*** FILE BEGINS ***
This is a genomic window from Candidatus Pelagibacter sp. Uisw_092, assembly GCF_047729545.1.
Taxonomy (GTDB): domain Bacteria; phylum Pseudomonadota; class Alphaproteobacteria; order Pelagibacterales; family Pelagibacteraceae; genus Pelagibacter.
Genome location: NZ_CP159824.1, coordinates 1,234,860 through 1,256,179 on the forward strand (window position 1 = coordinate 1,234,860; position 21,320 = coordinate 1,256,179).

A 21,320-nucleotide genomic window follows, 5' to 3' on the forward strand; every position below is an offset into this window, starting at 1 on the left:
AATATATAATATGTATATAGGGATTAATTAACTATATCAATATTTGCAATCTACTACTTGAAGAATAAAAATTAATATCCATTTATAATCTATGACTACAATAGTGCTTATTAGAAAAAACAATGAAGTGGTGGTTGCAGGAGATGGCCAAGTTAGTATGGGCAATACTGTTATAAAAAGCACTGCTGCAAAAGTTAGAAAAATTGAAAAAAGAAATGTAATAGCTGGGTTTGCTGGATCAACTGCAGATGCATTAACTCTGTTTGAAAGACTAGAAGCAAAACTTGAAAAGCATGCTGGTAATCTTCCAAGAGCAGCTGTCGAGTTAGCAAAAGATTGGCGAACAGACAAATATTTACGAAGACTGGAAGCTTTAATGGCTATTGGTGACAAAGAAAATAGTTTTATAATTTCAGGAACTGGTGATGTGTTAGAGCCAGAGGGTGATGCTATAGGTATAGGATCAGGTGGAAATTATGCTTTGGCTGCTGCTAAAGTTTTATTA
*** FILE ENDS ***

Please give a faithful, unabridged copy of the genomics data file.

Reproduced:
This is a genomic window from Candidatus Pelagibacter sp. Uisw_092, assembly GCF_047729545.1.
Taxonomy (GTDB): domain Bacteria; phylum Pseudomonadota; class Alphaproteobacteria; order Pelagibacterales; family Pelagibacteraceae; genus Pelagibacter.
Genome location: NZ_CP159824.1, coordinates 1,234,860 through 1,256,179 on the forward strand (window position 1 = coordinate 1,234,860; position 21,320 = coordinate 1,256,179).

A 21,320-nucleotide genomic window follows, 5' to 3' on the forward strand; every position below is an offset into this window, starting at 1 on the left:
AATATATAATATGTATATAGGGATTAATTAACTATATCAATATTTGCAATCTACTACTTGAAGAATAAAAATTAATATCCATTTATAATCTATGACTACAATAGTGCTTATTAGAAAAAACAATGAAGTGGTGGTTGCAGGAGATGGCCAAGTTAGTATGGGCAATACTGTTATAAAAAGCACTGCTGCAAAAGTTAGAAAAATTGAAAAAAGAAATGTAATAGCTGGGTTTGCTGGATCAACTGCAGATGCATTAACTCTGTTTGAAAGACTAGAAGCAAAACTTGAAAAGCATGCTGGTAATCTTCCAAGAGCAGCTGTCGAGTTAGCAAAAGATTGGCGAACAGACAAATATTTACGAAGACTGGAAGCTTTAATGGCTATTGGTGACAAAGAAAATAGTTTTATAATTTCAGGAACTGGTGATGTGTTAGAGCCAGAGGGTGATGCTATAGGTATAGGATCAGGTGGAAATTATGCTTTGGCTGCTGCTAAAGTTTTATTA